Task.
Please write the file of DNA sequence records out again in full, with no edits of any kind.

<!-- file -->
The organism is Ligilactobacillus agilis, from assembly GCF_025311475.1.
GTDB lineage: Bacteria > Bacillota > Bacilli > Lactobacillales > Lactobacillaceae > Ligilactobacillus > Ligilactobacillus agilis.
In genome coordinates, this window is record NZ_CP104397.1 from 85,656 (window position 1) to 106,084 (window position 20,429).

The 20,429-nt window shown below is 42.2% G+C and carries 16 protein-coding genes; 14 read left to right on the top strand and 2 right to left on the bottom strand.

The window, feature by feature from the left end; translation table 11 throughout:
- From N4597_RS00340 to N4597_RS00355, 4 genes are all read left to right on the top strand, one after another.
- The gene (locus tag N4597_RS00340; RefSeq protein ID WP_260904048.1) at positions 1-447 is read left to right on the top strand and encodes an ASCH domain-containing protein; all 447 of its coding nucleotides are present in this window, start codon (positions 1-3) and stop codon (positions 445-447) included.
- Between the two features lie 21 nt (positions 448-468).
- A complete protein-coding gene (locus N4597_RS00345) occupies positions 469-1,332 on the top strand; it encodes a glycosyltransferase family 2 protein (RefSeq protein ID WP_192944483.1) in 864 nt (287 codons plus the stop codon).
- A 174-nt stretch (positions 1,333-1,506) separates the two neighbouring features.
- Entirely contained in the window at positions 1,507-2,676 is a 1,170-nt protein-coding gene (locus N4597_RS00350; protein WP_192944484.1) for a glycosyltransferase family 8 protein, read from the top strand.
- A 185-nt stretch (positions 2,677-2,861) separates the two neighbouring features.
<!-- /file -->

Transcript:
The organism is Ligilactobacillus agilis, from assembly GCF_025311475.1.
GTDB lineage: Bacteria > Bacillota > Bacilli > Lactobacillales > Lactobacillaceae > Ligilactobacillus > Ligilactobacillus agilis.
In genome coordinates, this window is record NZ_CP104397.1 from 85,656 (window position 1) to 106,084 (window position 20,429).

The 20,429-nt window shown below is 42.2% G+C and carries 16 protein-coding genes; 14 read left to right on the top strand and 2 right to left on the bottom strand.

The window, feature by feature from the left end; translation table 11 throughout:
- From N4597_RS00340 to N4597_RS00355, 4 genes are all read left to right on the top strand, one after another.
- The gene (locus tag N4597_RS00340; RefSeq protein ID WP_260904048.1) at positions 1-447 is read left to right on the top strand and encodes an ASCH domain-containing protein; all 447 of its coding nucleotides are present in this window, start codon (positions 1-3) and stop codon (positions 445-447) included.
- Between the two features lie 21 nt (positions 448-468).
- A complete protein-coding gene (locus N4597_RS00345) occupies positions 469-1,332 on the top strand; it encodes a glycosyltransferase family 2 protein (RefSeq protein ID WP_192944483.1) in 864 nt (287 codons plus the stop codon).
- A 174-nt stretch (positions 1,333-1,506) separates the two neighbouring features.
- Entirely contained in the window at positions 1,507-2,676 is a 1,170-nt protein-coding gene (locus N4597_RS00350; protein WP_192944484.1) for a glycosyltransferase family 8 protein, read from the top strand.
- A 185-nt stretch (positions 2,677-2,861) separates the two neighbouring features.